One of my frequent complaints is with the media tendency to present "feel good" features about autism disorders while ignoring, almost completely, autism's harsher realities. In Autism and the Media at the Huffington Post Neil S. Greenspan, immunologist and clinical pathologist, expresses the same concern. Mr. Greenspan comments specially on a recent NPR broadcast in which Weekend Edition host Scott Simon speculated that a number of historical figures might have had Asperger's including Einstein, Ben Franklin, Napoleon, Lincoln and Harry Truman. To the NPR list could be added the names of Mozart, Van Gogh and .. my all time favorite .... Jesus Christ All have been speculated by media, authors and even academics to have been autistic. Greenspan notes that the feel good emphasis can distort the public's understanding of autism to the possible detriment of those most severely affected by the disorder:
There is a tendency for groups that serve or advocate on behalf of those with disabilities to focus on individual success stories, even if rare, to fend off the prejudice and even hostility that sometimes arise in the general public and are directed towards those with various diagnostic labels. I saw this first hand with elements of the learning disabilities (LD) community that, at least in some instances, were reluctant to acknowledge that some kids with LD are below average in standard measures of intelligence. The upshot was that the most vulnerable members of this population actually had even fewer options than the individuals who could be presented to the broader public as pretty much "regular" kids, with their "learning differences" minimized.
A human interest story about an individual's struggles with a disability that is tied up in a pretty metaphorical bow at the end of the piece will undoubtedly attract more reader/listener/viewer attention than a more demanding discursive, analytical discussion, especially if the conclusions are not upbeat. Perhaps, it would be counterproductive to completely eliminate the uplifting narratives focused on one individual at a time, but if understanding, not just awareness, of autism is to be advanced, a bit more of the sort of journalism focused on conveying information and not just eliciting emotion will be needed.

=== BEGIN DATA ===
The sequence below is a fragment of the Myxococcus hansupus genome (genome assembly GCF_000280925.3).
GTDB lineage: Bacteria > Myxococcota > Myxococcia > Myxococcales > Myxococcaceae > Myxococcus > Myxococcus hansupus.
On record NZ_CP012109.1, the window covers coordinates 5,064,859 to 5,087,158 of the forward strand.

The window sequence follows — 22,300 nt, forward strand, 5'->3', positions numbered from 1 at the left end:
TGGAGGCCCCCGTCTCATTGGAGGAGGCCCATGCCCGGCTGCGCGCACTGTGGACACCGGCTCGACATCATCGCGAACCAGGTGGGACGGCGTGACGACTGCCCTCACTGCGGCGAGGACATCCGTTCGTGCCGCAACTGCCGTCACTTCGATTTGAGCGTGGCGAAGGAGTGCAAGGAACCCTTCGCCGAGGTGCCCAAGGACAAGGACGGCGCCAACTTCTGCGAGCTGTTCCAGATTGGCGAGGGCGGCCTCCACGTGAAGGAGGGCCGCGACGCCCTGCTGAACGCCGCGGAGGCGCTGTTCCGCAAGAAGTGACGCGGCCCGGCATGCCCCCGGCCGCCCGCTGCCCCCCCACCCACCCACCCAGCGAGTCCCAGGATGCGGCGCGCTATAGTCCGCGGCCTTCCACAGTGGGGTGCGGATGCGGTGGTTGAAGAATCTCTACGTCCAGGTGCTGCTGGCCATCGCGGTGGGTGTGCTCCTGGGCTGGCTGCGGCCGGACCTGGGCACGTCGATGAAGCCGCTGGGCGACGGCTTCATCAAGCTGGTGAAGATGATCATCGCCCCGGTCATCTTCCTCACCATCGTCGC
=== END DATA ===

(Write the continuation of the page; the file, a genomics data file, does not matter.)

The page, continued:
What really jumps at me in Greenspan's commentary is the refusal by some members of the Learning Disability advocacy community to acknowledge that some children with LD are below average in standard measures of intelligence. This is a serious issue with autism disorders where mere mention of the high numbers of persons with Autistic Disorder and Intellectual Disability can prompt angry responses. Those who refuse to see what is in front of their faces will ignore data and statements from sources such as the ICD, the CDC and the Canadian Psychological Association rather than admit the realites of Autistic Disorder and Intellectual Disabilities.
I agree that constant emphasis on a few success stories trivializes the very real challenges faced by the many who are severely affected by autism disorders. This presents an unrealistic picture of autism disorders to the public and harms autistic children and adults.
The media should tell the full truth about autism disorders including the harsher realities they present. When it comes to autism disorders there is no good reason for the media to deviate from the old maxim .... honesty is the best policy.
I commend Neil Greenspan for injecting some autism reality into the internet discussions of autism disorders. Hopefully the good people at the CNN, CBC, NYT, New Yorker Magazine and other major media outlets that obsess with the feel good autism stories will read Greenspan's commentary and take it to heart.